Wednesday, 8 November 2017


“Absolute silence leads to sadness. It is the image of death.” - Jean-Jacques Rousseau 

For this week’s theme Poets United has set its Midweek Motif as “Silence”. My poem refers to two Hellenistic gods: Harpocrates and Hermes – in case your mythology is rusty, here is what they stood for. 

Harpocrates (Ancient Greek: Ἁρποκράτης) was the god of silence, secrets and confidentiality in the Hellenistic religion developed in Ptolemaic Alexandria (and also an embodiment of hope, according to Plutarch). Harpocrates was adapted by the Greeks from the Egyptian child god Horus. To the ancient Egyptians, Horus represented the newborn sun, rising each day at dawn. When the Greeks conquered Egypt under Alexander the Great, they transformed the Egyptian Horus into the Hellenistic god known as Harpocrates, a rendering from Egyptian Har-pa-khered or Heru-pa-khered (“Horus the Child”). 

Hermes (Greek: Ἑρμῆς) is an Olympian god in Greek religion and mythology, the son of Zeus and the Pleiad Maia, and the second youngest of the Olympian gods (Dionysus being the youngest). Hermes was the emissary and messenger of the gods. Hermes was also “the divine trickster” and “the god of boundaries and the transgression of boundaries, ... the patron of herdsmen, thieves, graves, and heralds.” He is described as moving freely between the worlds of the mortal and divine, and was the conductor of souls into the afterlife. He was also viewed as the protector and patron of roads and travellers.

During Classical and Hellenistic Greece he is usually depicted young and nude, with athleticism, as befits the god of speech and of the gymnastics. When represented as Logios (Greek: Λόγιος, speaker), his attitude is consistent with the attribute, his hands often in an eloquent gesture.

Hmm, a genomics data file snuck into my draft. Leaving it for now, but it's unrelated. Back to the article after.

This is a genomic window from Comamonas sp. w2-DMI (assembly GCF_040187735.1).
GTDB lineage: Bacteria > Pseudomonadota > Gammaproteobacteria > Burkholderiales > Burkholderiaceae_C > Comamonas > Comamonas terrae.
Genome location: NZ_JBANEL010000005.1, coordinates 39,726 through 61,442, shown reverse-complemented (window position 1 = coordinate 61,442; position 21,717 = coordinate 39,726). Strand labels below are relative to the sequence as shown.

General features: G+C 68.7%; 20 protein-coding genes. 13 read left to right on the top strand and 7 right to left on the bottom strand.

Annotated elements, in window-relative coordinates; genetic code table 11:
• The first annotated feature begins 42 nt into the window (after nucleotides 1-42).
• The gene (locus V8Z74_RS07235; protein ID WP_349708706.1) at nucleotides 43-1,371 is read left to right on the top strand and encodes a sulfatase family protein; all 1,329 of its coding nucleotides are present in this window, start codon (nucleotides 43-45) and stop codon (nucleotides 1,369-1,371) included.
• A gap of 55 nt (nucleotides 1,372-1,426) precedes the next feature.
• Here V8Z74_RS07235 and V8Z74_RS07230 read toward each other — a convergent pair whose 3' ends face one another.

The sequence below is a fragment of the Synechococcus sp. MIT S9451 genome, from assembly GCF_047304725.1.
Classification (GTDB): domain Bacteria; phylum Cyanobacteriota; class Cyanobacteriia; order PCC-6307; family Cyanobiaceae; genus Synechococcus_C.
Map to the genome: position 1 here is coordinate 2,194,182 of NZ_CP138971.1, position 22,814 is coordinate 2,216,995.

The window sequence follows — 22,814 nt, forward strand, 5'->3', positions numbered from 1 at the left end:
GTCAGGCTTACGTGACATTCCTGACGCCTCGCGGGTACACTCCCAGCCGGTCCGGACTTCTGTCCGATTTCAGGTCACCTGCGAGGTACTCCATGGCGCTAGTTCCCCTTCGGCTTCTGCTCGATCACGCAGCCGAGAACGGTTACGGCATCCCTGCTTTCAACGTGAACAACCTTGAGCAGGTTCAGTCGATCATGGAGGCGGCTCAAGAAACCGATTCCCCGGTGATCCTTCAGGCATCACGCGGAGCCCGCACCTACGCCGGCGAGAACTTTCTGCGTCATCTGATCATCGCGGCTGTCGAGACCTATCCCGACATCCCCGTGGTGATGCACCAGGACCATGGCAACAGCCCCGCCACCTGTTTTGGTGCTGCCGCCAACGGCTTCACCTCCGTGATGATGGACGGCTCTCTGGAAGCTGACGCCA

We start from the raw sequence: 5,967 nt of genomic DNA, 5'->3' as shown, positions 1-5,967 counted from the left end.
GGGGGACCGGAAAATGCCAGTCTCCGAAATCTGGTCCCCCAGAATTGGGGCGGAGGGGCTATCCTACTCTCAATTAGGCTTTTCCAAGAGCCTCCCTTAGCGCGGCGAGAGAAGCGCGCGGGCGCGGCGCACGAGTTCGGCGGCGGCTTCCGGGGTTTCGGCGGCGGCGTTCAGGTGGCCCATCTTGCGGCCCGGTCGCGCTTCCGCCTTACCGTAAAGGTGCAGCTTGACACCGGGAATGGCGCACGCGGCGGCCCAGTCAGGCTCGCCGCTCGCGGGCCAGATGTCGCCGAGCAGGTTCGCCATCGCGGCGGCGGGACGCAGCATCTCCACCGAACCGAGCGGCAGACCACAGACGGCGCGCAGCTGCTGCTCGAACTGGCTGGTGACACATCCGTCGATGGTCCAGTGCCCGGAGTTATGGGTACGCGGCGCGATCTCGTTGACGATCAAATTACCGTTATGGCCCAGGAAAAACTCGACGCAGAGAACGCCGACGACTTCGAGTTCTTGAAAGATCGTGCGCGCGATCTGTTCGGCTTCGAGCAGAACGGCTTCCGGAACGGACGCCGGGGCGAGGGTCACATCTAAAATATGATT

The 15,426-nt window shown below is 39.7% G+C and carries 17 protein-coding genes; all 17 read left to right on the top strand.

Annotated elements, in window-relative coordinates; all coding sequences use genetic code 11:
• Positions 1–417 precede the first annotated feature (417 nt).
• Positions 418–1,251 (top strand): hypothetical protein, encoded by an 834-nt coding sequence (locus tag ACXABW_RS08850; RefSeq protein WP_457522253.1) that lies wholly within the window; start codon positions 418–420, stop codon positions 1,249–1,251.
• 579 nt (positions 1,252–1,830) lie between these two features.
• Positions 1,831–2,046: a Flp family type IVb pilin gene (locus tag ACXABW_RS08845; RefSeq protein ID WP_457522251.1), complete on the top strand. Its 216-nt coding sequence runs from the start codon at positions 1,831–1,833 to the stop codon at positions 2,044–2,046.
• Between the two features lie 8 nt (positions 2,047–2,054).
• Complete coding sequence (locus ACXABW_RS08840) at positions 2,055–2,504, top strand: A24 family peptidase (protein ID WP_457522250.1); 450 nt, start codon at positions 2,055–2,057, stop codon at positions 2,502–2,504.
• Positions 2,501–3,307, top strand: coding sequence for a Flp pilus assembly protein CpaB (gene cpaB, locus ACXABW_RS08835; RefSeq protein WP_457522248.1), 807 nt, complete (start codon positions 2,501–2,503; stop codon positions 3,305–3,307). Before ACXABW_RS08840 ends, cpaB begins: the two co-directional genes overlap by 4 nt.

Silence Befits Harpocrates

O, Horus Child; O, Sun of dawn,
Who by the shores of mighty Nile
You grow into virile manhood,
My forebears dubbed you Harpocrates,
For your Egyptian name was too rough
For their silvery, slippery tongues.

You stand and look at me smiling,
And unlike your children friends
You hold your tongue,
Though all you know, all you’ve seen;
And yet you talk not, you keep my secrets
Betrayer you are not, my loyal friend.

Harpocrates (I too, prefer this name of yours),
You weave fine wreaths of fragrant roses
And even if sharp thorn draws blood
From your pricked finger, you let it flow
And not a word escapes your lips,
No cry of pain, no sigh of fierce frustration.

I shall my lover call Harpocrates, after you,
For he too stays silent, (too silent for my liking),
And he too betrays no confidence,
(Even his own to me he will not give);
I tell all, confide in him and expect in return a flood of words,
But like you Harpocrates, all he does is smile – silently…

To Hermes Logios I shall sacrifice three nightingales,
And hope that he will give you more words than I need;
For while Harpocrates is a fine god for friends,
I’d rather model my lover after Hermes, whose eloquence
I want filling my voids with wise words, small talk, poetry,
Entreaties, vows, idle prattle, and even more vital,
Words of love, sweet talk of passion, nothings of fond affection…


  1. Absolutely gorgeous! Love this Greek air! "To Hermes Logios I shall sacrifice three nightingales, /
    And hope that he will give you more words than I need;" Wow!!!

  2. Haha! Well done mythologizing of the need for communication within relationship. It implies criticism, but makes it clear that you are are blessed to consort with the gods.

  3. I love the sacrificing of the three nightingales in hopes of receiving more words than you need. A very fine write.

  4. A very interesting and fine write. Greek and Egyptian myths all rolled into one.

  5. Nicholas,
    I like how you drew upon a combination of Greek and Egyptian mythologies to illlustrate your poem.
    A fantastic response to the theme of silence..I particularly like romantic silences and how they can be later transferred into whispers..Extremely interesting:)

  6. "I shall sacrifice three nightingales,
    And hope that he will give you more words than I need" Stunning
    Fantastic poem which gives some respect to silence but prefers the many different forms of communication

  7. Fine write.
    Silence often speaks more than a multitude of words...
    Anna :o]

  8. Nice historical and Greek connections. Communication is essential in healthy relationships. I wonder how many are out there starving for conversation or some form of communication in their relationship.